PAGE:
On the other side of the river, the road leads up to Mokambo, via a long, stiff slope. It is now 12:00 p.m., the sunlight is very bright, and as I look at people pushing their bikes loaded with notebooks, I remember last week's attempt. It is back to school in a couple of days, and many people are bringing school supplies to sell in Mokambo.
The Confluence Point
After Mokambo, the road is in good condition, and we drive quite fast on the dirt road that follows the ridge of the hill, with a scenic view on Lake Albert. Just after Apala, we turn right onto a small footpath scarcely covered by trees. However, the track is very narrow and we soon have to leave the bikes to continue on foot - 900 m to reach the confluence point. We follow a little path that leads right to the river, where the confluence point is supposed to be. We cross all kinds of fields while walking downhill. It's 13:00 p.m., and the sun is becoming stronger. We arrive in the flood zone at the bottom of the valley, being very close to our goal, and we begin our search of 2N 31E. But this time, we don't have a regular GPS, and we must use the Thuraya satellite phone's GPS function. Not very easy, but after many tries, triangulating points in the middle of cotton and rice fields, we succeed in being as close to the confluence point as we can. To progress through the wildest parts of the area, we definitely need to use the machete.
We take a few pictures, and under a bright sun begin our walk back to the motorbikes left on top of the hill. Our two drivers are awaiting us, but during our leave, they met the local FARDC (Armed Forces of the Democratic Republic of Congo) soldier, sent by the village chief, to question us on our intentions. Difficult to explain exactly what we are doing... Saying we're just tourists is not much better. So we just say we are here to have an overview of the area. Given that we are working for an international NGO, he seems to believe us and lets us go.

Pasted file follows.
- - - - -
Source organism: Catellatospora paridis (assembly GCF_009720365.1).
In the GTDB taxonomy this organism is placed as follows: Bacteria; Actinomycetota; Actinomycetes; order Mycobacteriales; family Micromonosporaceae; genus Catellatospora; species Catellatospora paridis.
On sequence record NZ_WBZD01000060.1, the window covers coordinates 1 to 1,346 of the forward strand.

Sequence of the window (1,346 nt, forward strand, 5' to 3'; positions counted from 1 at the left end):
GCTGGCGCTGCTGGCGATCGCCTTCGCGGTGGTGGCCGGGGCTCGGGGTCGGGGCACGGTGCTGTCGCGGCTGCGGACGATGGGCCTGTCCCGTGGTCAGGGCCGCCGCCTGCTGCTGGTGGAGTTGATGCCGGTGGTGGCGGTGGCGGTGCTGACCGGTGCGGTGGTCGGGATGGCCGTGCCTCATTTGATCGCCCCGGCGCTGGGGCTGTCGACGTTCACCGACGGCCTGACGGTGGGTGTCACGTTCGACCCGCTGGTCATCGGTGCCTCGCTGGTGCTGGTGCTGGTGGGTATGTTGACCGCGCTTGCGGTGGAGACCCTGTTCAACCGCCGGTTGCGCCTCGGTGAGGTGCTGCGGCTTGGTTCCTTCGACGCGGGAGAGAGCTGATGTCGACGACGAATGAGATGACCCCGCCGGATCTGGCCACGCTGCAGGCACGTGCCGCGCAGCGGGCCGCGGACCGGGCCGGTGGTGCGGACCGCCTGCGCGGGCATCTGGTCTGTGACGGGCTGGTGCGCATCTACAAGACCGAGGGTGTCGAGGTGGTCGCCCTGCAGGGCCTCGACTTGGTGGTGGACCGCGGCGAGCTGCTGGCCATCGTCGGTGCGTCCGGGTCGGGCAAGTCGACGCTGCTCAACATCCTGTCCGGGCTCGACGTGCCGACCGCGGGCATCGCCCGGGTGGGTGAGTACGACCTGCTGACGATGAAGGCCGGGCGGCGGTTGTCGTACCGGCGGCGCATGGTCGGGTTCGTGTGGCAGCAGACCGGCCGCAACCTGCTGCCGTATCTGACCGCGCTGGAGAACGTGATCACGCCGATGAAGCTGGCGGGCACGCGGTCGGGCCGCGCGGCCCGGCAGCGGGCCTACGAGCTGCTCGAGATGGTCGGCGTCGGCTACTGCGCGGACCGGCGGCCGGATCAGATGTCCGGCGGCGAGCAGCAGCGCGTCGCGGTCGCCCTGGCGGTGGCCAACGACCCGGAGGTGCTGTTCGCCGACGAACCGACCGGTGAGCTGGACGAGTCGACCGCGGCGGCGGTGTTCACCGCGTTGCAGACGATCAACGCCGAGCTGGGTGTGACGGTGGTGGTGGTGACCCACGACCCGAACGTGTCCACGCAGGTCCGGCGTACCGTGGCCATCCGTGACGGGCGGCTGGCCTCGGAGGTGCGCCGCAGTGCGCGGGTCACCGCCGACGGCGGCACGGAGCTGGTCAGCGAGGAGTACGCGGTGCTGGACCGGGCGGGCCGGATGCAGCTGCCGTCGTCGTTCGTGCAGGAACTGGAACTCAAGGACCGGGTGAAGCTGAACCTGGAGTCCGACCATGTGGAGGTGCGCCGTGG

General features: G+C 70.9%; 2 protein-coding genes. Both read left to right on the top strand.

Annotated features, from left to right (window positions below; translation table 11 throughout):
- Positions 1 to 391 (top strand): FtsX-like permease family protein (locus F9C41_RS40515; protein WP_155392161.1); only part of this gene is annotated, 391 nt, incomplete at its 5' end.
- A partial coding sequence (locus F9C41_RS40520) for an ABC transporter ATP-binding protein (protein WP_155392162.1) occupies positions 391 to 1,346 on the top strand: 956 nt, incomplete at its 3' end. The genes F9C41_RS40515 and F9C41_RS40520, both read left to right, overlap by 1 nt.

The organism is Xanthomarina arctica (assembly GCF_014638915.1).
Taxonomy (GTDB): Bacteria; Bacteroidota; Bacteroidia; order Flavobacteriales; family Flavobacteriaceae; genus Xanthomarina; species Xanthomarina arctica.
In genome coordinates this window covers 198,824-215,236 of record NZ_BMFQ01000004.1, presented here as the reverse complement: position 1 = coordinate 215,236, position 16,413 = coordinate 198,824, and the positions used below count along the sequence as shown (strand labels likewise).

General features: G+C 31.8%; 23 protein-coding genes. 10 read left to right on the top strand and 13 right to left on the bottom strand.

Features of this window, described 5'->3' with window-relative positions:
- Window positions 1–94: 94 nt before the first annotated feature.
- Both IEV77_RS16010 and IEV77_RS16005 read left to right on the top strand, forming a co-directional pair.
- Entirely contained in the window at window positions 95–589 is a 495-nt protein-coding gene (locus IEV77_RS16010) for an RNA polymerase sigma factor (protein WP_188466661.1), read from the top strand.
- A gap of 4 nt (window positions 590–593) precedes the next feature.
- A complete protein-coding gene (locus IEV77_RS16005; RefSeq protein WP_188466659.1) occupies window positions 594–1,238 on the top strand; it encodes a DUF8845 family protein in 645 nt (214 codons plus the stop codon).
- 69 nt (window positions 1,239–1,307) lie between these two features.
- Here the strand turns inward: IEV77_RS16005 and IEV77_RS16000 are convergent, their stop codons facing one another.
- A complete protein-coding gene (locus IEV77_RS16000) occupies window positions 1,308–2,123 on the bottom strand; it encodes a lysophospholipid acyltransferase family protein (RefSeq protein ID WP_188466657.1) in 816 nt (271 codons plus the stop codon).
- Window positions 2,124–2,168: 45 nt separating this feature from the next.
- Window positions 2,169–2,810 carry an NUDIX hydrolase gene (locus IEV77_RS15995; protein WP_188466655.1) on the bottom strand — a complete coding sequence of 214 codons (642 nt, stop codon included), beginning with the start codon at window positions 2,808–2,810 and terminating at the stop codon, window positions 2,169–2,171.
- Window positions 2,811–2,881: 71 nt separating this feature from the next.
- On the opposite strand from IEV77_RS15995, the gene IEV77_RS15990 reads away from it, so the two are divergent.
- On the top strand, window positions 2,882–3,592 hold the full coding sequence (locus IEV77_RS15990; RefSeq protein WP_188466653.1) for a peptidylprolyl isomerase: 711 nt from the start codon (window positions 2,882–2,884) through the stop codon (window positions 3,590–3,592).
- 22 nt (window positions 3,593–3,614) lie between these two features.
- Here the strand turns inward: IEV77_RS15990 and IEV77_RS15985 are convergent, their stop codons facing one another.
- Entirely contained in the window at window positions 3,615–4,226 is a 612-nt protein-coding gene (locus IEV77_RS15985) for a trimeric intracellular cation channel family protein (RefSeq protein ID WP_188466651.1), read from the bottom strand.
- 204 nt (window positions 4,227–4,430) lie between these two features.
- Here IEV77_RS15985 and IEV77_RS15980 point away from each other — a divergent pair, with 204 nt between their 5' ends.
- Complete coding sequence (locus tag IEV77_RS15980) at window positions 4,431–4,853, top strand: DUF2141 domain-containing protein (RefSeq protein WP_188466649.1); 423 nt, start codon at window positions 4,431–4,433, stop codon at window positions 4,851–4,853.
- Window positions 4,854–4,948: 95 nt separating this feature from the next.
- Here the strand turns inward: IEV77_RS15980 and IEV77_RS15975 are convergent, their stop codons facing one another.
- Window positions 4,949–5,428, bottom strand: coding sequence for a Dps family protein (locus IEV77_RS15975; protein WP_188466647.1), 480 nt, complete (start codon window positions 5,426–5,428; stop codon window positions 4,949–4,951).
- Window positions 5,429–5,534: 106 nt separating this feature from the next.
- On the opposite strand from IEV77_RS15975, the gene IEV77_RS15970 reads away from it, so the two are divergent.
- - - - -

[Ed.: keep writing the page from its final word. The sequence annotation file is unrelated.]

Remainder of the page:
On our way back, we stop in Mokambo for a drink under a straw hut in open air, surrounded by an increasing number of children and passers-by (reaching almost 50 people).
The Lion King Pride Rock
Then, a few kilometres later, I decide to take a walk to see a very odd rock, at the top of a nearby hill. It seems like this rock is just laid there, and should be a perfect point of view on the whole valley. Through wild grass fields, we reach the bottom of the huge rock. It is actually a pile of basalt rock deeply worn out by water. A big rodent (as big as a dog!) runs away when I try to look in a narrow cave-like passage. Being a caver, I must explore this cave. I begin to crawl on bat guano and rodent dungs, and I manage to exit on the other side of the rock. Very nice. David joins me, and after climbing three meters, we stand on top of the Pride Rock. Amazing view! According to locals, this rock is made of Coltan. Coltan is a metallic ore found in commercial quantities in DRC, and used in cellphones and laptops. This ore is believed to finance DRC's ethnic war and is smuggled by Rwanda.
We get back to the bikes. It's very late, the sun is setting, black clouds are gathering above our heads and we are still very far from Mahagi. Our detour to look at Atata rock took us a lot of time.
We reach Mahagi by night. A heavy rain will fall the whole night. However, our sleep won't be disturbed and our dreams will be filled with images of the day.